Persistent shortage of Septrin drugs in health facilities in Kisumu County has elicited a major concern among stakeholders and local residents.
HIV positive individuals visiting respective facilities where they access ARVs and other related services have cried foul even as they urged the management of Jaramogi Oginga Odinga Teaching & Referral Hospital (JOOTRH) and Kisumu County Referral Hospitals to intervene.
The patients confided to KNA that they are now forced to take the ARVs minus the Septrin (Cotrimoxazole) drug which has been an integral part of the ARVs regimen.
Those living with the HIV condition feared the deterioration of their health before the government moves to restock pharmacies in public hospitals.
One of the patients told KNA in an exclusive interview Thursday that since Covid-19 struck, HIV/AIDS patients suffered a lot as global attention shifted to the latest pandemic.
Mendisa Onyango (name changed) said whenever they raised their voices over the shortage, some of health facilities gave them Septrin lasting a month just as a stop-gap measure.
Onyango said it is high time President William Ruto intervened before the problem snowballs into a tragedy since many people’s lives are at stake.
Similarly, her neighbor Beatrice Kanonda (name changed) was worried sick over the shortage of Septrin in government hospitals which spelt hard times ahead she thought aloud.
Kanonda who goes for ARVs refill at Mbale Referral Hospital in Vihiga said they started sensing danger when the drugs were drastically scaled down from six to three months.
This, she explained was long before Septrin started disappearing from the public health facilities where majority seek treatment and refill of both ARVs and the cotrimoxazole (septrin).
Kisumu County Executive for Health, Dr. Gregory Ganda said although there was a big problem with shortage of the HIV commodities, ARVs, Septrin and condoms, he will take up the matter with relevant authorities.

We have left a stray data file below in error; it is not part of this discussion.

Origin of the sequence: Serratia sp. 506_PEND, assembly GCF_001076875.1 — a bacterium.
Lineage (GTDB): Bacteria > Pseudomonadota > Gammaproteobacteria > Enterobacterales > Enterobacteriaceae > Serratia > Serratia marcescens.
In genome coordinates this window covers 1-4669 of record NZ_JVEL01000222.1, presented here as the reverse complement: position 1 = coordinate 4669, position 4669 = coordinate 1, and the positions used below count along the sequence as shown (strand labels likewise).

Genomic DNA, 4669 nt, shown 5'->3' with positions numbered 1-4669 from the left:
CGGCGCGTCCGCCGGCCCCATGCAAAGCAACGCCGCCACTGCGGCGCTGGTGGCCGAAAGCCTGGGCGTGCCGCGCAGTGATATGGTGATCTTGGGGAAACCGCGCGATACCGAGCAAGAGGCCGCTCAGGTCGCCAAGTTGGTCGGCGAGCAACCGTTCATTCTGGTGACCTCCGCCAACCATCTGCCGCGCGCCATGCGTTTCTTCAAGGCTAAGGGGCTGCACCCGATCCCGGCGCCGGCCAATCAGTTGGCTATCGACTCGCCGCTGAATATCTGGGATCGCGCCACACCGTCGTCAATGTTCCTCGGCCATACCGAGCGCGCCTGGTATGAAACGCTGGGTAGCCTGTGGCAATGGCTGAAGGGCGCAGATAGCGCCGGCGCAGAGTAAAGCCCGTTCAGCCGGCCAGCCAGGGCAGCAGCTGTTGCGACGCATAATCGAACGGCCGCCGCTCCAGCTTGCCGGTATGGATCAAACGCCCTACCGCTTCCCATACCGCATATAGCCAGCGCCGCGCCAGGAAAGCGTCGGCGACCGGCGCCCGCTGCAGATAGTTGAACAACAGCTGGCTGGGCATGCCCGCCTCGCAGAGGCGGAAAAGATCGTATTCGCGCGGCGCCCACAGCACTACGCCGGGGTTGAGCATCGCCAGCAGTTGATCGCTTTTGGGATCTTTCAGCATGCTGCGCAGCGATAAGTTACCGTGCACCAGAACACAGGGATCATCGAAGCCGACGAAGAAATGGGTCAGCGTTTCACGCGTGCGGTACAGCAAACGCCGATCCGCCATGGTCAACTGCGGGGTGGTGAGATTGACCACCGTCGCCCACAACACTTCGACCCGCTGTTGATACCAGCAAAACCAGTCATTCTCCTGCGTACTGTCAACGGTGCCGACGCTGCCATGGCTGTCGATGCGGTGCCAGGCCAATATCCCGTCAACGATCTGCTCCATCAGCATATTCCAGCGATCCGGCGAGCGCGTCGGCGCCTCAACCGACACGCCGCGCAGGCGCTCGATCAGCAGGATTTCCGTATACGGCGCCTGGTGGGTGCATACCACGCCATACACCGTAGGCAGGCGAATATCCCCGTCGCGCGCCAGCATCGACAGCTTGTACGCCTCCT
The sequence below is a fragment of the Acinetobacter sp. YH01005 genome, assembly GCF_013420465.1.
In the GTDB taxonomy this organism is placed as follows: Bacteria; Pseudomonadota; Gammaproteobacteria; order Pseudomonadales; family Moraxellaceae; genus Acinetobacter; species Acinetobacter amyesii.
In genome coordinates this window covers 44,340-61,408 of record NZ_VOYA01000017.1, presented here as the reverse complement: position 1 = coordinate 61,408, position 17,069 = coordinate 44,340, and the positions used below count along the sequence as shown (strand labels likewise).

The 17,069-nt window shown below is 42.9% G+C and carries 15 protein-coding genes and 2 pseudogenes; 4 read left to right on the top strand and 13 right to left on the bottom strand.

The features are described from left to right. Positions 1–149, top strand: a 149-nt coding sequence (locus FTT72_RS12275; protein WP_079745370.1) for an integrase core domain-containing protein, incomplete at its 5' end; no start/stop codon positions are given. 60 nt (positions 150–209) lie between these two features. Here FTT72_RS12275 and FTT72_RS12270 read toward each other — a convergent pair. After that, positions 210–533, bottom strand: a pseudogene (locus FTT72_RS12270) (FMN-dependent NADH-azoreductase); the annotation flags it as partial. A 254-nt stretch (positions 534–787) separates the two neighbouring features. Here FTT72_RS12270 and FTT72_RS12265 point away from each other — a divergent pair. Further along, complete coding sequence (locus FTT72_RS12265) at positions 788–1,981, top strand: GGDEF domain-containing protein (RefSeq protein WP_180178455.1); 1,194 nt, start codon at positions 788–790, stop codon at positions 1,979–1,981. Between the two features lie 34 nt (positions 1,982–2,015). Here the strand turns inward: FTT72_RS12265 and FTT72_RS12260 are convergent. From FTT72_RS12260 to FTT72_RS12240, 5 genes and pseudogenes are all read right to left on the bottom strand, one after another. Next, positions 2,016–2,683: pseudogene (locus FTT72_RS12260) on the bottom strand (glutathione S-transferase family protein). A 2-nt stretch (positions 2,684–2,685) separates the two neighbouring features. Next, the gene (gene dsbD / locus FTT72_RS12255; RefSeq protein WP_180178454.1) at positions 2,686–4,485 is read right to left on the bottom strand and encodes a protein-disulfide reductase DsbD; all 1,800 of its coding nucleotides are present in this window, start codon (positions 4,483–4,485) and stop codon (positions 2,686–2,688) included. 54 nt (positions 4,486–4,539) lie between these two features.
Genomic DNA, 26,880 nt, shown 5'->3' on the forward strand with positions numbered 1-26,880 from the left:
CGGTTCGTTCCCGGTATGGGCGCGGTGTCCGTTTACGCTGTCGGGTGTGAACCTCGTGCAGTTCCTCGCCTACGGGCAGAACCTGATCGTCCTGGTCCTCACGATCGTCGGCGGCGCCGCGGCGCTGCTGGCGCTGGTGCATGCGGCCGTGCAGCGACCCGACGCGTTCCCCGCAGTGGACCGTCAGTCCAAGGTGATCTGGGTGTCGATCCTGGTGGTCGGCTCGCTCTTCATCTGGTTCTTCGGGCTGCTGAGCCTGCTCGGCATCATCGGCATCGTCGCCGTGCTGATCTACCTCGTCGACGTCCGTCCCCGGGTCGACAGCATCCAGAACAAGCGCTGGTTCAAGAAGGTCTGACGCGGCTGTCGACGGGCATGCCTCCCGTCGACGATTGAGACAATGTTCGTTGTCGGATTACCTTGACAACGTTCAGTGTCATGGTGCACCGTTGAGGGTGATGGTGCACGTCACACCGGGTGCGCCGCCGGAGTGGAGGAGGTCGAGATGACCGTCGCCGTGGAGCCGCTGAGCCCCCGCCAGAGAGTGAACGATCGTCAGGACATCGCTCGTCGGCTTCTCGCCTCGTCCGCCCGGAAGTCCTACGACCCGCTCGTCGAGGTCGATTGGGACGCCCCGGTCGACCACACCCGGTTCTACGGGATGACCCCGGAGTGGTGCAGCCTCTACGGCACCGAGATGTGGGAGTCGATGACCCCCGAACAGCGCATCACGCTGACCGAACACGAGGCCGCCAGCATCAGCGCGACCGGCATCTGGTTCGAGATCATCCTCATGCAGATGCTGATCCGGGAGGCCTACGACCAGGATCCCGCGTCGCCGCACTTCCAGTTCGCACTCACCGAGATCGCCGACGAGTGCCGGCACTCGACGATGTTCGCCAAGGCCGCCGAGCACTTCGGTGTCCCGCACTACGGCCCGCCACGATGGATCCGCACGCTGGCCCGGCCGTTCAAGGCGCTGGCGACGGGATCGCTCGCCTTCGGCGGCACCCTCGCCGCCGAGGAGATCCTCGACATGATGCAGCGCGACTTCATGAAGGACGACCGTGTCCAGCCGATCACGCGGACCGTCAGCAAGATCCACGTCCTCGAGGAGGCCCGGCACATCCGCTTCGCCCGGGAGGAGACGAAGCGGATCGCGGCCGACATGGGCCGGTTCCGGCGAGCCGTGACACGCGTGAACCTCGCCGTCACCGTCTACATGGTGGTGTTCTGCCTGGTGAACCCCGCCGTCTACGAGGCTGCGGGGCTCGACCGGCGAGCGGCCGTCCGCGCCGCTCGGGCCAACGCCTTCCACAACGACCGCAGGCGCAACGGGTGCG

Ganda, however, quickly pointed out that drugs are usually supplied by the national government through Kenya Medical Supplies Agency (KEMSA) and not the County government.
Even so, the CEC said he will spearhead steps to establish the truth over the claims before issuing a comprehensive statement on the matter.
Last week, a cross-border media cafe organized by Media for Environment, Science, Health & Agriculture (MESHA) for 40 journalists drawn from the African continent brainstormed the underlying issues.
Among keynote speakers was Dr. Adele Baleta who emphasized the need to equalise access to HIV services, particularly for the key population, MSM, Transgender, those using drugs and sex workers.
Baleta said there was need to unpack the impact of gender inequalities faced by the key populations alongside those existing between children and adults who have had in relation to AIDS response.
UNAIDS, Executive Director Winnie Byanyimana declared elsewhere that the world will not defeat AIDS while reinforcing patriarchy. “We need to tackle the intersecting inequalities women face,” she added.
Byanyimana said in areas of high HIV burden, women subjected to intimate partner violence face up to 50 percent higher chances of getting infected with HIV.
The online forum was informed that by 2021 UNAIDS records indicate that 1.5 million people got infected with HIV while 38 million were Persons Living with the Virus (PLWVs) globally.
Out of the statistics, the key population including sex workers and their partners, gay men and MSM, people who inject drugs, transgender and their sexual partners all accounted for 70 per cent of new HIV infections globally.
The UNAIDS report further points out that 54 percent of PLWVs were women and girls. It also states that 28.9 million were accessing ARVs with another 10million having zero access to the drugs.
It painted a gloomy picture on the future funding landscape with stagnation of finance, global inequities and Covid-19 impact impeding progress so far made. At the same time, assistance for HIV bilateral donors other than the USA plummeted by 57 percent over the last decade.
Meanwhile, the report projected that 2025 targets will not be met or the goal of ending the epidemic by 2030. UNAIDS also pointed out that countries globally will use up to US$29.3 billion (Kshs.3.7 Trillion).
By Joseph Ouma